One of the first things we did was partake in a Kava ceremony. The locals say that if you go to Fiji and don't partake in a Kava ceremony then you haven't been to Fiji at all. I could write pages on the history, tradition, and intricacies of the Kava ceremony. It was something I feel privileged to have been taught about and experienced. I was fascinated. I won't go into it, but basically Kava is the grounded root of a local tree and mixed with water to make a drink. It was the focal point of ceremonies in villages and tribes across Fiji. It is still used in that way today, but is now more commonly used socially as it is a relaxant. They described it as something to help them sleep after a hard day. This wouldn't be my last taste of Kava during our time in Fiji.
As you'd imagine, water sports are big. Anything thinkable in or on the sea is freely available. We went snorkeling and fishing a couple of times. The snorkeling was unreal. To do it in the tropics is something else. More vivid colours in one place than I thought was possible. As for the fishing, well it turns out that Elly is a pro. On our second trip she caught four fish. All good sizes too. The staff cooked two of them up that night and were amazing. Me, well lets just say that I caught one less than one.
My two favourite things we did while on Malolo were what you could call a little less touristy. Firstly, one of the guys who worked for Funky Fish took us to a local village on the other side of the island. It has about 600 inhabitants, and was a real eye opener. Joe, our guide, had got a message across to his cousin who lives there to inform them of our arrival. When we got there all these women started laying out rugs onto the sand and putting down jewelery and souvenirs etc. We bought a couple of things. The way I saw it was, buy a couple of things, and your welcome to look round the village. That was the impression. Which is fair enough. It had a specific layout. Nicer homes, or 'bures', nearer the beach as well as center pieces like the church and the chief's bure. The further you went into it the less people had. But to be honest, it wasn't quite as poverty stricken as I'd imagined. The tourist dollar is definitely making its way there. We were proof I suppose.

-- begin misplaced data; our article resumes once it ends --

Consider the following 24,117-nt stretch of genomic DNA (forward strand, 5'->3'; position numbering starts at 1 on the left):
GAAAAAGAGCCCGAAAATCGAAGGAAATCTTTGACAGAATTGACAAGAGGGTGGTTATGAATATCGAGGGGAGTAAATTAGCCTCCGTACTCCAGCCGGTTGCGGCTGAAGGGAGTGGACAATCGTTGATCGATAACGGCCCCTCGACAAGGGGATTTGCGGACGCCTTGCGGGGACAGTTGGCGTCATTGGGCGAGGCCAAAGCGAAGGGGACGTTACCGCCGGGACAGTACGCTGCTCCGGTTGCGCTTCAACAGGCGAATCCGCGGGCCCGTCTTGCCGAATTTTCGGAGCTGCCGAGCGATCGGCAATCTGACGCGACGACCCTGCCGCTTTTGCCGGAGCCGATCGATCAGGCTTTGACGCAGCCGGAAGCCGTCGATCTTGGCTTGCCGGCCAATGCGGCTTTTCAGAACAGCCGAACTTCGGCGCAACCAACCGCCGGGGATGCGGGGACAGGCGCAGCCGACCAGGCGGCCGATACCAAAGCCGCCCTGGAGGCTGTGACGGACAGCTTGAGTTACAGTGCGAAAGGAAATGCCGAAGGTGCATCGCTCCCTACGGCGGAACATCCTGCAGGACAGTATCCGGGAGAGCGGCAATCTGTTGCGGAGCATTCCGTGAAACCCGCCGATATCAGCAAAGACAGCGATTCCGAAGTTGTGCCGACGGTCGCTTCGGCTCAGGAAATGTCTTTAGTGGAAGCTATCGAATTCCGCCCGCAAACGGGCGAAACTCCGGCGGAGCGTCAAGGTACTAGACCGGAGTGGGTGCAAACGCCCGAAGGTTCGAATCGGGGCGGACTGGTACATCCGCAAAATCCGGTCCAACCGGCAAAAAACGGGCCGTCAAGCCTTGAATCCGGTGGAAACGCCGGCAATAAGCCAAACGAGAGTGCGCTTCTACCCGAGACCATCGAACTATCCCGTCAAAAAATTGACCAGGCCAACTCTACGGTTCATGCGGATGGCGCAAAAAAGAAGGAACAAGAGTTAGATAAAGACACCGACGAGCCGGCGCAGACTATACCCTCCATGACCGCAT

Secondly, was our hike up to the Ulusilo Hill fort. The Hill fort was built as a lookout post by the British who were worried that the Spanish explores would find the Fijian Islands and try to stake a claim. It sits on top of Malolo's highest point in the middle of the island. We had tried to get up there a couple of times before. But the sun and heat was too much for us and we had to turn back. Luckily we got a cooler day with a touch of overcast but still with good visibility. It was perfect for us. It took over an hour of hard walking, but it was worth it. A good achievement. The views were amazing. You could see the other Islands in the Mamanuca group, the Yasawa Islands to the north, and the Main Island.
Before we knew it our two weeks were up and we had to say thank you very much, or vinaka vaka levu to Funky Fish. We decided to check out some of the other Islands in the Mamanuca group.......